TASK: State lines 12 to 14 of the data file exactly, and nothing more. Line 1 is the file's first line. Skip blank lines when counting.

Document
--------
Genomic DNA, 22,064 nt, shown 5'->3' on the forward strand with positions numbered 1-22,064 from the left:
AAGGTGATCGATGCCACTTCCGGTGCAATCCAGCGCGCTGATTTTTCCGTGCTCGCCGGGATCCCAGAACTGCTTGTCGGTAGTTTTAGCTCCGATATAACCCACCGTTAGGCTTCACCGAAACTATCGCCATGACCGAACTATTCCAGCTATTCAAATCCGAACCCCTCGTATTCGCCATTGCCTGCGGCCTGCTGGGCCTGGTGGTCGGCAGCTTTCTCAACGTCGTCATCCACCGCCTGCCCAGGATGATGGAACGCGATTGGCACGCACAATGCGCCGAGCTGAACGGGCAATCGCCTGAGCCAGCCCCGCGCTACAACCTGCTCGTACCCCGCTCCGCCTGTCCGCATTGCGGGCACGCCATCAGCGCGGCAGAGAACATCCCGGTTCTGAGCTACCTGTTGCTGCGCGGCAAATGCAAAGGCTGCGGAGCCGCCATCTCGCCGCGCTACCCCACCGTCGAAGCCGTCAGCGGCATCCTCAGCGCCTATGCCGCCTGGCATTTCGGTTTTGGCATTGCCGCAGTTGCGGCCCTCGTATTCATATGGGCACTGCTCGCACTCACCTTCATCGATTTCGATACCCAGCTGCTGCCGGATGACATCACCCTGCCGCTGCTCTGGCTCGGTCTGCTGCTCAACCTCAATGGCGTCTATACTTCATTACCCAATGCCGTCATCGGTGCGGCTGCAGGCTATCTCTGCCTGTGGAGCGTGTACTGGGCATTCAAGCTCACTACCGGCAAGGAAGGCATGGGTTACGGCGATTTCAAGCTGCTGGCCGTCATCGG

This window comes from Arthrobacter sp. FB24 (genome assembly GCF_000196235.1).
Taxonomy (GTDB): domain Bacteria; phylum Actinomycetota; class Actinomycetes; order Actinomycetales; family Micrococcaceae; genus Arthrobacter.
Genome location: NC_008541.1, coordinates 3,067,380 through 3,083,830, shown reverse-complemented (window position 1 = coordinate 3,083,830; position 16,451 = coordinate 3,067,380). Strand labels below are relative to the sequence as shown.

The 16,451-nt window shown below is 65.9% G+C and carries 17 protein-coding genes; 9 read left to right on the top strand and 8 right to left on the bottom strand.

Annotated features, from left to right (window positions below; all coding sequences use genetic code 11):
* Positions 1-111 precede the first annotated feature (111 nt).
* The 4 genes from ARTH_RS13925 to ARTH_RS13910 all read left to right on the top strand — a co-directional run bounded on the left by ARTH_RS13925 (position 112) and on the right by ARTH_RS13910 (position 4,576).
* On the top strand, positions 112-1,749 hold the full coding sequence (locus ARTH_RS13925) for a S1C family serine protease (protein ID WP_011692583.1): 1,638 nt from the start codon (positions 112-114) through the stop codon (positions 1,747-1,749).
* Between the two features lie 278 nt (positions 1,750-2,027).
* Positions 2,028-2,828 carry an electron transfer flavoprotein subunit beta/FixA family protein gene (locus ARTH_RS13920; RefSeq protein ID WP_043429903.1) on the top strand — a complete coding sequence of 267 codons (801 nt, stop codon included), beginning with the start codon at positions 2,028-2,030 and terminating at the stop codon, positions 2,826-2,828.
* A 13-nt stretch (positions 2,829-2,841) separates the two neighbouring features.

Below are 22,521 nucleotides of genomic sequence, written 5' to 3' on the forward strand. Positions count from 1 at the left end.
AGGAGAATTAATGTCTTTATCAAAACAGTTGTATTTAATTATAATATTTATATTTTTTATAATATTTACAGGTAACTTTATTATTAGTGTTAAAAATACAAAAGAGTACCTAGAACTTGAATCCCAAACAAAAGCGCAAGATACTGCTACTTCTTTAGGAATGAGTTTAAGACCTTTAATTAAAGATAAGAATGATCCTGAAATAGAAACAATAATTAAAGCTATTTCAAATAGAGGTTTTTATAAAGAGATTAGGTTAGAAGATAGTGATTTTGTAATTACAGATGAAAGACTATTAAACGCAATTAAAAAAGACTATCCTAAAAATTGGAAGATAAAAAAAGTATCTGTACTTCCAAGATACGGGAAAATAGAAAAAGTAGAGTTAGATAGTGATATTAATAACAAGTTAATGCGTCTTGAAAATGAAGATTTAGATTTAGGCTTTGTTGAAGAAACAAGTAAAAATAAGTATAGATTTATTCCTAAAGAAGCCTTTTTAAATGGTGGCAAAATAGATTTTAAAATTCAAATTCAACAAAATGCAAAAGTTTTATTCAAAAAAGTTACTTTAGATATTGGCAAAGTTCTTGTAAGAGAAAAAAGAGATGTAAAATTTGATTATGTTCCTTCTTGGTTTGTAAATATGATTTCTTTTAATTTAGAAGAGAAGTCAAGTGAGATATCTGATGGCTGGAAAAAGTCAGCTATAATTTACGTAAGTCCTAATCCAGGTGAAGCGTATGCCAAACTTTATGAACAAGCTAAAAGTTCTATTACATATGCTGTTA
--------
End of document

* Positions 2,028-2,828 carry an electron transfer flavoprotein subunit beta/FixA family protein gene (locus ARTH_RS13920; RefSeq protein ID WP_043429903.1) on the top strand — a complete coding sequence of 267 codons (801 nt, stop codon included), beginning with the start codon at positions 2,028-2,030 and terminating at the stop codon, positions 2,826-2,828.
* A 13-nt stretch (positions 2,829-2,841) separates the two neighbouring features.

Below are 22,521 nucleotides of genomic sequence, written 5' to 3' on the forward strand. Positions count from 1 at the left end.